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I am currently using symmetrical difference, difference and intersect tools from standard QGis implementation in python (I use pyqgis). I do topological checks ie. if Fc1 is contained within Fc2. Algorithms give good results and pick up even on very slight difference between objects (offset of 0.0001 m etc.), however with massive shapefiles that include complex polygons processing speed is just unbearable. I have been looking at OGR implementation but it seems to have some sort built in tolerance that I can not remove. I do care for the most precise measurements between objects. I did give very quick look at v.overlay but importing shape to grass format put me a bit of. Althought I think that grass format is best for this kind of task it seems that Ill loose some details during conversion. I also had a quick look at SQL geometry tools (OGR +SQL on shapefiles) but I did not notice huge speed improvement. I tried to investigate, why python implementation is so slow, since I found some thread about C++ implementations for above tools that apparently are way faster (someone started C++ implementation but I did not find any finished tools). From what I understand current QGis tools use geos libraries, the same that are used for SQL spatial operations. Its really not possible that those for loops in https://github.com/qgis/QGIS/blob/master/python/plugins/processing/algs/qgis/SymmetricalDifference.py decrease performance so much. I have been working with arc and geomedia, both had much better performance for those operations. Is there a way in open source world to get at least decent processing speed with good accuracy? Can anyone recommend any tools or tell me what I am missing or doing wrong or point towards some geometry guru for advice?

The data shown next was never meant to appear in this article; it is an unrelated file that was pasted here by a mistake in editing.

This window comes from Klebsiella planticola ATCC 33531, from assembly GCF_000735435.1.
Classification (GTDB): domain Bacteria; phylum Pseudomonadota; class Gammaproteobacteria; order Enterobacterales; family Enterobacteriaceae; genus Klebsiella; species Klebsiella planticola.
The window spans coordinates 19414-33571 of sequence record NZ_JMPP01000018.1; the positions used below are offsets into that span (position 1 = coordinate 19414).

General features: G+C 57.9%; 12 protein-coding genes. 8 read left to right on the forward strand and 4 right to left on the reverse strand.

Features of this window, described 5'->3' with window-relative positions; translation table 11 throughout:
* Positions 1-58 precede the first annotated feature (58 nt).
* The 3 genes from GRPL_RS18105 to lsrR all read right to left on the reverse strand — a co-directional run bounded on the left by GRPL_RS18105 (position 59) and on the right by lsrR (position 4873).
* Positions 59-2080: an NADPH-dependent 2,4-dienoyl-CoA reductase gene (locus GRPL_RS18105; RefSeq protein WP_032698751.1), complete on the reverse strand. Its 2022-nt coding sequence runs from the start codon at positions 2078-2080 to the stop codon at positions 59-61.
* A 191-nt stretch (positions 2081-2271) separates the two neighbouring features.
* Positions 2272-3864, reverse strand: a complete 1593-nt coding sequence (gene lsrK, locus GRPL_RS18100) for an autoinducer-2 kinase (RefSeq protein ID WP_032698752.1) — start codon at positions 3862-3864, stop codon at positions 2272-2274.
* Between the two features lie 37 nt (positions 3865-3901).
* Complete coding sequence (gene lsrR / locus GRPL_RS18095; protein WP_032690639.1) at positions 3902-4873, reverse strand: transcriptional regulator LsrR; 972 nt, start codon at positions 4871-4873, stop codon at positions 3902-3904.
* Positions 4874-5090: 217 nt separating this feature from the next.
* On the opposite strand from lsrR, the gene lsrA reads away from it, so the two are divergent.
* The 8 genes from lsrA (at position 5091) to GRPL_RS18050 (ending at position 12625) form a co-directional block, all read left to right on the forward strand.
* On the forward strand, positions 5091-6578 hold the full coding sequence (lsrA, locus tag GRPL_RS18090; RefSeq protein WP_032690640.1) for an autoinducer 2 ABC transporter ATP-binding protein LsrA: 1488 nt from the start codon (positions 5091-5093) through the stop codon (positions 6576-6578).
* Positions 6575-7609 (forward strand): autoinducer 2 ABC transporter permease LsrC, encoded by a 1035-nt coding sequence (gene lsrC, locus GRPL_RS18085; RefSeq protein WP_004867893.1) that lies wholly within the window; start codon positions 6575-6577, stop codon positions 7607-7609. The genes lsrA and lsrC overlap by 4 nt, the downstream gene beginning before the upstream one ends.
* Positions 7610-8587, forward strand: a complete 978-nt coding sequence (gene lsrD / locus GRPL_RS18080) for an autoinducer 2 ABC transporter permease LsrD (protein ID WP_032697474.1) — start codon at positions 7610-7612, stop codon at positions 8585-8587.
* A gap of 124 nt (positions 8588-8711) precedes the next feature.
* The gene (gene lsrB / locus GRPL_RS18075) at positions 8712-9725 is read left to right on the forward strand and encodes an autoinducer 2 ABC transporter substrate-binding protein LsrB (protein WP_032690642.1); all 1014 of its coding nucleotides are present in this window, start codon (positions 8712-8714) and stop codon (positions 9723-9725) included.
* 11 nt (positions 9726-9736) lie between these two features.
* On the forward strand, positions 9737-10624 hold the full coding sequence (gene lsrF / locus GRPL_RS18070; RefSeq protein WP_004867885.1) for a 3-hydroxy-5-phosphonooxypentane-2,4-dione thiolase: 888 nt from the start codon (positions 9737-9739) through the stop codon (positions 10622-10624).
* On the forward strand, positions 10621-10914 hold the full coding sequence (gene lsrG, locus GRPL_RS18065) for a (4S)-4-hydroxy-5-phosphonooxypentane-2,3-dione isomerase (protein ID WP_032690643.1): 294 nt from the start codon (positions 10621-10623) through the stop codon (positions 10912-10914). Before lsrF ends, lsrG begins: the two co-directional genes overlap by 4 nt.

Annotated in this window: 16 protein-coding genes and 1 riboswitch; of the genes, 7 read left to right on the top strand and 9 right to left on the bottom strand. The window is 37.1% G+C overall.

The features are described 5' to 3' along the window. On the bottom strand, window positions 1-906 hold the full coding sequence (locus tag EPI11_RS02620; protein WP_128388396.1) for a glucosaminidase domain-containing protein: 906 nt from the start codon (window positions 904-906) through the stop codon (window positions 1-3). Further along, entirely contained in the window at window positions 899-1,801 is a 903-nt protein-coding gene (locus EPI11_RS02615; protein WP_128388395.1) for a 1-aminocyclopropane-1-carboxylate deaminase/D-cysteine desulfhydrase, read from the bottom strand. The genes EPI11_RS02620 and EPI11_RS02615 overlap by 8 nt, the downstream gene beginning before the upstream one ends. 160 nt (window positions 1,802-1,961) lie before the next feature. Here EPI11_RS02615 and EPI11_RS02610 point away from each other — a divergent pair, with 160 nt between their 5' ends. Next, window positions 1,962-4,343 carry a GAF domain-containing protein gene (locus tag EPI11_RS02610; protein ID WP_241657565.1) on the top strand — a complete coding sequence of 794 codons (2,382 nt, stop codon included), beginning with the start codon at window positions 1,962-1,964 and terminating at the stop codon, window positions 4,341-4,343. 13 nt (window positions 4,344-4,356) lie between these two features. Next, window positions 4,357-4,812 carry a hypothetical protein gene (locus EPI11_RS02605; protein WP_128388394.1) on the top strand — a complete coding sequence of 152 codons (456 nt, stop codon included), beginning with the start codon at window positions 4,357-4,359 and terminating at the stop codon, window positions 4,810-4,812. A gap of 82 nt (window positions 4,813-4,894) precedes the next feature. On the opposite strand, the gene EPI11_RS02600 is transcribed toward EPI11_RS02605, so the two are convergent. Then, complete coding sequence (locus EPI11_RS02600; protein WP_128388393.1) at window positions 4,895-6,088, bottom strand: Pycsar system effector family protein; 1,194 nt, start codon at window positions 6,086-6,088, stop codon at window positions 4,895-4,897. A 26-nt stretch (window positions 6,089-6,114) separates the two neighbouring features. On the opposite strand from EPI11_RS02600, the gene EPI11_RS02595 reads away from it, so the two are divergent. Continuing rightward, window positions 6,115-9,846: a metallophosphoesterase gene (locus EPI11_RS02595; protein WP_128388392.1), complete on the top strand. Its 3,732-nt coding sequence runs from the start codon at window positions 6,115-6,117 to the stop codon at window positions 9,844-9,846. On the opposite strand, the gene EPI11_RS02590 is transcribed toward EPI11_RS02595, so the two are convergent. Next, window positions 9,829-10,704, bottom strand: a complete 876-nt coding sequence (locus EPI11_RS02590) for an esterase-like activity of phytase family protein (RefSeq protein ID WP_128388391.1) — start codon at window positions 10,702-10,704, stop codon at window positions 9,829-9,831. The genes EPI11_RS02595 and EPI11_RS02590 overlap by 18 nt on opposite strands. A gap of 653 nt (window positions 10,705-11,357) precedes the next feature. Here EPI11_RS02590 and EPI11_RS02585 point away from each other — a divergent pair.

• I suggest to have a try with OpenJUMP. However, it keeps everything in memory so it may not be the best match for really massive datasets. – user30184 Feb 26 '18 at 22:05
  • Try qgis 3 - many geoemtric operations like this were made MUCH faster in that version. – ndawson Feb 27 '18 at 20:46

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